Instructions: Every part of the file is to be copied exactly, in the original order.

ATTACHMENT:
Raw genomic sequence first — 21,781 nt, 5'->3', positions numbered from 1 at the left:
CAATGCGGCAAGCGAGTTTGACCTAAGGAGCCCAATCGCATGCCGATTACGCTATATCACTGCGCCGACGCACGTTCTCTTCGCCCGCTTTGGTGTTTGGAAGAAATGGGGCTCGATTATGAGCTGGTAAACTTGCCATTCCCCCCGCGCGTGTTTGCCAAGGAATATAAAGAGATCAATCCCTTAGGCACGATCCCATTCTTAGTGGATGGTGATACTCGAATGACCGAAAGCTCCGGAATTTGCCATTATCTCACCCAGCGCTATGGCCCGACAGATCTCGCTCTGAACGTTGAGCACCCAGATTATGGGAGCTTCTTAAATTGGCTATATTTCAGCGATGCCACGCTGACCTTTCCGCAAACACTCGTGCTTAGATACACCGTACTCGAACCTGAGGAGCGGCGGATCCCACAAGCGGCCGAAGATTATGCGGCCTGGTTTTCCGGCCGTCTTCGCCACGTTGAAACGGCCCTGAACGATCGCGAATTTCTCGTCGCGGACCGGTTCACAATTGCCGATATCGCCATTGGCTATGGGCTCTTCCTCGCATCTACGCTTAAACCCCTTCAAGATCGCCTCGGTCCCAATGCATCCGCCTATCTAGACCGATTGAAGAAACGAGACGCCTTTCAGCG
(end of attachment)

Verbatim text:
Raw genomic sequence first — 21,781 nt, 5'->3', positions numbered from 1 at the left:
CAATGCGGCAAGCGAGTTTGACCTAAGGAGCCCAATCGCATGCCGATTACGCTATATCACTGCGCCGACGCACGTTCTCTTCGCCCGCTTTGGTGTTTGGAAGAAATGGGGCTCGATTATGAGCTGGTAAACTTGCCATTCCCCCCGCGCGTGTTTGCCAAGGAATATAAAGAGATCAATCCCTTAGGCACGATCCCATTCTTAGTGGATGGTGATACTCGAATGACCGAAAGCTCCGGAATTTGCCATTATCTCACCCAGCGCTATGGCCCGACAGATCTCGCTCTGAACGTTGAGCACCCAGATTATGGGAGCTTCTTAAATTGGCTATATTTCAGCGATGCCACGCTGACCTTTCCGCAAACACTCGTGCTTAGATACACCGTACTCGAACCTGAGGAGCGGCGGATCCCACAAGCGGCCGAAGATTATGCGGCCTGGTTTTCCGGCCGTCTTCGCCACGTTGAAACGGCCCTGAACGATCGCGAATTTCTCGTCGCGGACCGGTTCACAATTGCCGATATCGCCATTGGCTATGGGCTCTTCCTCGCATCTACGCTTAAACCCCTTCAAGATCGCCTCGGTCCCAATGCATCCGCCTATCTAGACCGATTGAAGAAACGAGACGCCTTTCAGCG